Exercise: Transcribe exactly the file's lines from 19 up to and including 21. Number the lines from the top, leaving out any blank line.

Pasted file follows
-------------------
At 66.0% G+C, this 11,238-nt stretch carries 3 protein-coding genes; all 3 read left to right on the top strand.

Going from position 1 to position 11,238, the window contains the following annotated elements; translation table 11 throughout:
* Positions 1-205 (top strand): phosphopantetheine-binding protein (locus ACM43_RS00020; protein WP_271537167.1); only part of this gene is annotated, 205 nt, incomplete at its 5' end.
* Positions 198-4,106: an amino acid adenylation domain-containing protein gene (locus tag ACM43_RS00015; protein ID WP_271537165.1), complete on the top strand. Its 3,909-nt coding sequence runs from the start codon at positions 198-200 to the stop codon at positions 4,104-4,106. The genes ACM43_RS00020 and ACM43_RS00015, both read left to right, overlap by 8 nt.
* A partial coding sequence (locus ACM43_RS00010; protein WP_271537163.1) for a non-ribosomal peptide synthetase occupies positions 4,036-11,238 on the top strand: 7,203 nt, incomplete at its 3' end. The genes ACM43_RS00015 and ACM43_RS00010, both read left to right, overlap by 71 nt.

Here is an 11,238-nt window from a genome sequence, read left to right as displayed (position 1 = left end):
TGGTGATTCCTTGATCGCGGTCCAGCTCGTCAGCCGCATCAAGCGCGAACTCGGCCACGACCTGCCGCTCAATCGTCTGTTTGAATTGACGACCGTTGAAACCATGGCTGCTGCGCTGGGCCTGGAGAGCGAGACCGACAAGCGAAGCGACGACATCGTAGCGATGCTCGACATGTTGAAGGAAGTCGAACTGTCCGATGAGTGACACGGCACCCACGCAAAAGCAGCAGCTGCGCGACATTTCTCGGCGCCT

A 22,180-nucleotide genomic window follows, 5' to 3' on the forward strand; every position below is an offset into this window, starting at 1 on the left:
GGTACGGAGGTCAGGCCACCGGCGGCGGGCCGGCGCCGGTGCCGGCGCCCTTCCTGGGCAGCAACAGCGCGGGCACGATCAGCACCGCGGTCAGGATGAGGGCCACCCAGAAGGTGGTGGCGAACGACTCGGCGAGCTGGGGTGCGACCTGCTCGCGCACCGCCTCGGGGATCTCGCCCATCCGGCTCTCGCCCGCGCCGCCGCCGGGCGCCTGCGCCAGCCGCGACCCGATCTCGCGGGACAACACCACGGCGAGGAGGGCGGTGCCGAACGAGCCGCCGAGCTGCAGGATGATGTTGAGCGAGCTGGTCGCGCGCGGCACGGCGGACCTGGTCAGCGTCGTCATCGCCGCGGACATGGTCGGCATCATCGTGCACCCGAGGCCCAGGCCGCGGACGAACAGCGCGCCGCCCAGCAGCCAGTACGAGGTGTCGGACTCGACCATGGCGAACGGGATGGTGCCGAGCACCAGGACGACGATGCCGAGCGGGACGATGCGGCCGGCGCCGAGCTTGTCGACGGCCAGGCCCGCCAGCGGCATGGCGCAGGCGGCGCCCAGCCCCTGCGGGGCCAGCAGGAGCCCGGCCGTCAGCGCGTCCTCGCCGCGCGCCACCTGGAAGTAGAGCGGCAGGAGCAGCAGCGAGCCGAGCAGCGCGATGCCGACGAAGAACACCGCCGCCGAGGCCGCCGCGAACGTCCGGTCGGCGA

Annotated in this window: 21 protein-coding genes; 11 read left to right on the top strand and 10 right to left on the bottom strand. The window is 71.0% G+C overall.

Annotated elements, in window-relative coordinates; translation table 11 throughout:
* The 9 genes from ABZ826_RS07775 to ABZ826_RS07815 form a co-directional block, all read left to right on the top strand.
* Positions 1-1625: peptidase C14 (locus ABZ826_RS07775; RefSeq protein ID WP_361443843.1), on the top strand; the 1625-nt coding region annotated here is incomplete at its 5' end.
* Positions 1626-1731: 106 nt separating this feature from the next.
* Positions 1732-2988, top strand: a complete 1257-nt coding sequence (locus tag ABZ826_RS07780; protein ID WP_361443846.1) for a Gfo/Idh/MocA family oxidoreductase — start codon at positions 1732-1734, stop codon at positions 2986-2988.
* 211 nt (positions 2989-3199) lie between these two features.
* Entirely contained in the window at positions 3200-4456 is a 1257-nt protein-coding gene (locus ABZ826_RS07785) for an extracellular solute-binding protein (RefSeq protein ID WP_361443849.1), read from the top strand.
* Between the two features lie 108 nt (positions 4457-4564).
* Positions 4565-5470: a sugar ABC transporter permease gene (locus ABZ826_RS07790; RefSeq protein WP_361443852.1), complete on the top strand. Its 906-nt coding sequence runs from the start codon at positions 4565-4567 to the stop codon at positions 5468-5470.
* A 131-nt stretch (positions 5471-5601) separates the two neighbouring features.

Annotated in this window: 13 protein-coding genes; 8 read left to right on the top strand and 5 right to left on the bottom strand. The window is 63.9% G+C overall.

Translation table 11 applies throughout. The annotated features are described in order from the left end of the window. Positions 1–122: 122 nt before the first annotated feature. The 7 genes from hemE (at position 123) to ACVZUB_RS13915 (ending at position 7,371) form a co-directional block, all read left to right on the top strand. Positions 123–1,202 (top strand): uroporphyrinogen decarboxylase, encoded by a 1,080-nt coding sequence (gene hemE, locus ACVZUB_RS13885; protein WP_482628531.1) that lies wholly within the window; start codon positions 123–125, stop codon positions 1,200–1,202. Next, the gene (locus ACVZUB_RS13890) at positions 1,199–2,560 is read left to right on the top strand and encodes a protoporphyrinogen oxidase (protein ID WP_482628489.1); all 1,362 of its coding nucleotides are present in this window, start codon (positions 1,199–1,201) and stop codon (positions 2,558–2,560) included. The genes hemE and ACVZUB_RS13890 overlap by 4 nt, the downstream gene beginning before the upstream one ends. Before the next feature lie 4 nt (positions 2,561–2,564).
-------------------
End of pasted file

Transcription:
* Positions 4565-5470: a sugar ABC transporter permease gene (locus ABZ826_RS07790; RefSeq protein WP_361443852.1), complete on the top strand. Its 906-nt coding sequence runs from the start codon at positions 4565-4567 to the stop codon at positions 5468-5470.
* A 131-nt stretch (positions 5471-5601) separates the two neighbouring features.

Annotated in this window: 13 protein-coding genes; 8 read left to right on the top strand and 5 right to left on the bottom strand. The window is 63.9% G+C overall.